Who’s spend­ing and who’s cut­ting from Big Phar­ma’s $127B R&D bud­get? Here are the top 15 play­ers

A couple of the Big 15 biopharma companies in R&D hit the gas on research spending last year. Merck and Sanofi still have lots to prove in the pipeline, and they’re willing to gamble large sums to make a better future for themselves.

Doing nothing would be infinitely worse.

But collectively, the top players rang up a modest 2.4% increase in spending in 2022, which didn’t cover inflationary pressures. And that set the tone for an extraordinarily cautious year for the industry — even as it laid out about $127 billion to advance new drugs or up the ante on approved therapies.

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Jeff Bluestone (R), Sonoma Biotherapeutics CEO

Jef­frey Blue­stone brings his start­up haul to $400M+, join­ing forces with Re­gen­eron on cell ther­a­pies

These days, when Jeffrey Bluestone gets together with his contemporaries in science, the conversation often turns to retirement plans.

But a little more than three years ago, Bluestone reached a momentous turning point in his career, exiting a prestigious post at UCSF, where he had spent decades in the scientific pursuit of new therapies. And it had nothing to do with retirement anytime in the near future.

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Covant acting CEO Matt Maisak (L) and CSO Iván Cornella

With Boehringer In­gel­heim’s help, Roivant churns out an­oth­er Vant to go up against En­deav­or, Im­pact founders

Roivant Sciences has added another branch to its family tree, unveiling Covant Therapeutics with a $10 million upfront commitment from Boehringer Ingelheim to turn up the heat in cancer.

The Boston-based drug discovery startup will jointly create a new small molecule immunotherapy with the private German pharma giant. The deal, made public Tuesday morning, includes up to $471 million in future payments and tiered royalties, should the product make it to market.

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Richard Murray, Jounce Therapeutics CEO

Jounce nix­es Redx of­fer as I/O biotech in­stead goes with Con­cen­tra Bio­sciences’ takeover bid

A minority shareholder has won out in the Jounce Therapeutics takeover battle, with the once-ambitious immunotherapy biotech now choosing to be acquired by Kevin Tang’s Concentra Biosciences rather than follow through with an already-announced deal that would have brought the UK’s Redx onto Nasdaq.

Via its new merger partner, Jounce is expected to get $1.85 per share from Concentra, which was formed by Tang Capital Partners, the owner of about 10% of Jounce shares. Two weeks ago, Concentra laid out a $1.80 per share proposal plus more for the ability to swoop up 80% of proceeds from licenses of legacy programs out of Jounce’s pipeline.

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Mihael Polymeropoulos, Vanda Pharmaceuticals CEO

Van­da wins court case against FDA over dis­clo­sure of CRL de­tails for sleep drug

DC District Court Judge Christopher Cooper today granted Vanda Pharma’s request to require the FDA to disclose more info on the complete response letter for its sleep disorder drug Hetlioz.

The melatonin receptor agonist is approved by the FDA to treat non-24-hour sleep-wake disorder, a circadian rhythm disorder. But in 2018 Vanda filed a supplemental application to market Hetlioz as a treatment for jet lag, which the FDA rejected in August 2019, with few details on what Vanda needed to correct course, according to the company.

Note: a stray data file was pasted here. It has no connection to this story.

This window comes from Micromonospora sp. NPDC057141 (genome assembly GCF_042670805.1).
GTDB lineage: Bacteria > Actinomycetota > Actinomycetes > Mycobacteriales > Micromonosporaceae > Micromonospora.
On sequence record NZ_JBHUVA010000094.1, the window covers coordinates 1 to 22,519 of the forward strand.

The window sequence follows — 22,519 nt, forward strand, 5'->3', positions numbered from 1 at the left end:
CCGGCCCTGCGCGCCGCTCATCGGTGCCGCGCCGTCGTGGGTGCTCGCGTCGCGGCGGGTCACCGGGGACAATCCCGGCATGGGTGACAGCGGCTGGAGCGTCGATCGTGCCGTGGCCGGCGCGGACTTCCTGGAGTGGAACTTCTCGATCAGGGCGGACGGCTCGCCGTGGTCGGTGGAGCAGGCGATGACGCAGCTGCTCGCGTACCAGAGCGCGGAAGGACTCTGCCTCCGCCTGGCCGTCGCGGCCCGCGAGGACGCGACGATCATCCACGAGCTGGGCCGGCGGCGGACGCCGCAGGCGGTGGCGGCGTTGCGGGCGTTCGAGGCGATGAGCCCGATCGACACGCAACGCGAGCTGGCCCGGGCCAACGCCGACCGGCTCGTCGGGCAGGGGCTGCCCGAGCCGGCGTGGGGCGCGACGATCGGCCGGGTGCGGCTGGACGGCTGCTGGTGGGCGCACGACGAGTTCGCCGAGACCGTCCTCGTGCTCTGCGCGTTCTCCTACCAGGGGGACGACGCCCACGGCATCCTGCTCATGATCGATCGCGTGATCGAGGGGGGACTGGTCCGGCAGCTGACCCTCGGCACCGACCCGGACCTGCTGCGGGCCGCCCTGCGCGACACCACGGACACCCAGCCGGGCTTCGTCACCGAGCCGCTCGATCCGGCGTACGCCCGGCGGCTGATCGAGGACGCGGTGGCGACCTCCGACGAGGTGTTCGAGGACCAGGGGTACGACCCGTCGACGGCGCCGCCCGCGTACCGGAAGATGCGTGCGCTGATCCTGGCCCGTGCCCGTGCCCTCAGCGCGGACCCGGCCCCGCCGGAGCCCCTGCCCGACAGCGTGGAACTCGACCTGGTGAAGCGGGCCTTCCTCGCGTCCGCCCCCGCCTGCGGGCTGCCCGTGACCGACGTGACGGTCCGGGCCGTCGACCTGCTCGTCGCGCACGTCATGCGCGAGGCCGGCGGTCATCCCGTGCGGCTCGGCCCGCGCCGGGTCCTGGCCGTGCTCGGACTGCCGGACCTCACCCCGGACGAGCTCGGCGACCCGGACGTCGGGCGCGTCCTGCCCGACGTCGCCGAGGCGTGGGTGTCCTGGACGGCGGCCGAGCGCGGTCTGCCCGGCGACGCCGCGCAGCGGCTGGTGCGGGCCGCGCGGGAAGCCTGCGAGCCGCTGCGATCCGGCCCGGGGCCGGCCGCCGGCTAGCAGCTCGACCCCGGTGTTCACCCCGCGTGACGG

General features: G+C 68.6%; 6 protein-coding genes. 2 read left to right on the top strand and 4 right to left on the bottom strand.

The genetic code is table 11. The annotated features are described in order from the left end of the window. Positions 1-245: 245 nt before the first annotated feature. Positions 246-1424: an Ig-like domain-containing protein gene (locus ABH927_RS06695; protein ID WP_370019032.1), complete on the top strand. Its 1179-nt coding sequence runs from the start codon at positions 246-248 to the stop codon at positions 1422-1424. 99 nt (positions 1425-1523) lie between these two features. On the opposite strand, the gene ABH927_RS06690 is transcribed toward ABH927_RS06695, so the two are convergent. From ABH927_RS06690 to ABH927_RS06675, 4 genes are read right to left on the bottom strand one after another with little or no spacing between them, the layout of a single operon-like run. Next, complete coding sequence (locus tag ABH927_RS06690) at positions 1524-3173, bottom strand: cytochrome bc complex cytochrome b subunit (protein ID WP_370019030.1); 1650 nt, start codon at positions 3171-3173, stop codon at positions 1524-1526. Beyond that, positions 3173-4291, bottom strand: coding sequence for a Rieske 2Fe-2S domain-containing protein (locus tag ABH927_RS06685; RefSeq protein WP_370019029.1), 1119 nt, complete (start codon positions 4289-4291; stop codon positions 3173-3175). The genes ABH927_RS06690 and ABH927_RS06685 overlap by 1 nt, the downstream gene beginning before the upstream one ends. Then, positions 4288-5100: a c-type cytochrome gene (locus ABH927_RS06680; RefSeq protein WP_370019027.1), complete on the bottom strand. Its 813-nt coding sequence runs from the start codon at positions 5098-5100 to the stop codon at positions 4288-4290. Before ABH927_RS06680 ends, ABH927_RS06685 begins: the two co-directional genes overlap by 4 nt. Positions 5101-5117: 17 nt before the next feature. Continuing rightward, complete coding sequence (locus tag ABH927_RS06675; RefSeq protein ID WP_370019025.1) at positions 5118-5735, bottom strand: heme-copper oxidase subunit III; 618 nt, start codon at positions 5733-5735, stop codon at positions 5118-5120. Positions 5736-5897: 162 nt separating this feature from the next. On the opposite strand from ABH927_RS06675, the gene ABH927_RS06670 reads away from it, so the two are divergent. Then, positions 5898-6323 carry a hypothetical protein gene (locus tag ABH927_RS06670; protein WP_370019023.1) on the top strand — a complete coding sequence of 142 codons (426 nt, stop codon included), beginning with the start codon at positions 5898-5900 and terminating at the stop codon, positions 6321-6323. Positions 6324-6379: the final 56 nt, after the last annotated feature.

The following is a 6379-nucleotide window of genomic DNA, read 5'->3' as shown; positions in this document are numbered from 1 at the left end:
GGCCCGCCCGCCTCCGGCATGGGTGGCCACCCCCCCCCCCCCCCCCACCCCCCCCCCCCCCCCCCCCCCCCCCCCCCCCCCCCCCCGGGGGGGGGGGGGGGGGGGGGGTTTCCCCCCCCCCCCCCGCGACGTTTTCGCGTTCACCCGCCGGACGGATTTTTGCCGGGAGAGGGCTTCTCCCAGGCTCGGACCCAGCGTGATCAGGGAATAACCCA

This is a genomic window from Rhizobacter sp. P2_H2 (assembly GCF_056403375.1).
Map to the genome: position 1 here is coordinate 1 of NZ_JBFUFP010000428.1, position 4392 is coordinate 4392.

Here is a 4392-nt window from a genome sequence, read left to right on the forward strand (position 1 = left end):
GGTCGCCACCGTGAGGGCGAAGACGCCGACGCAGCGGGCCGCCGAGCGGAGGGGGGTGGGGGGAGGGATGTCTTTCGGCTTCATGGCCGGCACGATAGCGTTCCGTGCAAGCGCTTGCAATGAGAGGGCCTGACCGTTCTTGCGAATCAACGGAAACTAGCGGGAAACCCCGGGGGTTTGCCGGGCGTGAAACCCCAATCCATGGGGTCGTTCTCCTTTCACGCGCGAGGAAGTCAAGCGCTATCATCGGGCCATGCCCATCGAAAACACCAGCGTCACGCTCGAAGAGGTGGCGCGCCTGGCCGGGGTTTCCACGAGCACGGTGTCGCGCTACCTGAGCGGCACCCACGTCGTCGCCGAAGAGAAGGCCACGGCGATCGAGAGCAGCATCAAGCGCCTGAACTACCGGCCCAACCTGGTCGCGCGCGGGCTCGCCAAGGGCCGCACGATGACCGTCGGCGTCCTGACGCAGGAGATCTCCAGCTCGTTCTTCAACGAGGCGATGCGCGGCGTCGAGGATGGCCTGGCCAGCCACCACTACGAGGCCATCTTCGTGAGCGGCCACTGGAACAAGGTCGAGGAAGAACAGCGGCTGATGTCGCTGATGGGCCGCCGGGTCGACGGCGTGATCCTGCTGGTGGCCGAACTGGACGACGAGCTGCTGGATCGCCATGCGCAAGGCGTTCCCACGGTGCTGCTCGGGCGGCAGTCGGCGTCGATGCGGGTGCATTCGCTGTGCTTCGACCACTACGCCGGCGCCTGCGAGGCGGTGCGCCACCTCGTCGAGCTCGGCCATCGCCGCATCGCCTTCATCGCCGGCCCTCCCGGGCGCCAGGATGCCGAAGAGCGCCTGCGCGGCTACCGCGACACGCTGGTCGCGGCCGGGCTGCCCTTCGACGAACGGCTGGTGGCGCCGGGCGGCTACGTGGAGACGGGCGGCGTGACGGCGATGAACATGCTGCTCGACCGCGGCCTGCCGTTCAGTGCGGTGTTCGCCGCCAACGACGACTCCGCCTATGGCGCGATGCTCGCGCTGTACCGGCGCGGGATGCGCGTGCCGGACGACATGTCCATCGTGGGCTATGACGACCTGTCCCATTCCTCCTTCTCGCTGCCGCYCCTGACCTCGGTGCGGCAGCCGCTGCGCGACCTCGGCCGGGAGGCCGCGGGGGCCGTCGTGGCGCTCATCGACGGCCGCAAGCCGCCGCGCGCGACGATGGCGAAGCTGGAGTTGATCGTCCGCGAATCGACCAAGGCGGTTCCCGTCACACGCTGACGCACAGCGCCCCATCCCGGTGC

Sally Susman, Pfizer EVP and chief corporate affairs officer

Q&A: Pfiz­er cor­po­rate com­mu­ni­ca­tions chief Sal­ly Sus­man dis­cuss­es book craft­ed in pan­dem­ic and per­son­al lessons

From the political arena to the finance and beauty industries to pharmaceuticals, Pfizer’s Sally Susman has broken barriers, stereotypes and conventions. And now the chief communicator is “Breaking Through,” the title of her first book about effective and innovative communications launching today. The full official title is “Breaking Through: Communicating to Open Minds, Move Hearts, and Change the World.”

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Max Colao, OncoVerity CEO

Tiny mul­ti­omics biotech se­cures for­mer J&J drug, new ex­ecs and new fi­nanc­ing

A new spinout from Belgium’s argenx seeks to give new life to a candidate once in-licensed to J&J.

OncoVerity announced Monday afternoon that it had in-licensed cusatuzumab from argenx. The biotech also appointed two new C-suite executives and secured a $30 million Series A round.

CEO Max Colao joins OncoVerity after working as Aurinia’s commercial chief, and stints at Alexion and Amgen. New CMO Clay Smith has been associate chief of the University of Colorado’s hematology division.

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Kevin Lee, Bicycle Therapeutics CEO

No­var­tis rides with Bi­cy­cle for new pact on tar­get­ed ra­dio­ther­a­pies

Novartis has inked a three-year deal with Bicycle Therapeutics to develop new targeted radiotherapies for cancer.

Novartis will pay Bicycle $50 million upfront, with downstream milestones adding up to a potential $1.7 billion. In exchange, Bicycle will use its virus-based platform to discover new bicyclic peptides, which it calls bicycles, that would be used for radiotherapies. Those bicycles would act as a homing beacon for radioactive isotopes, delivering them to cancer cells to kill the cells while limiting radiation to healthy tissue.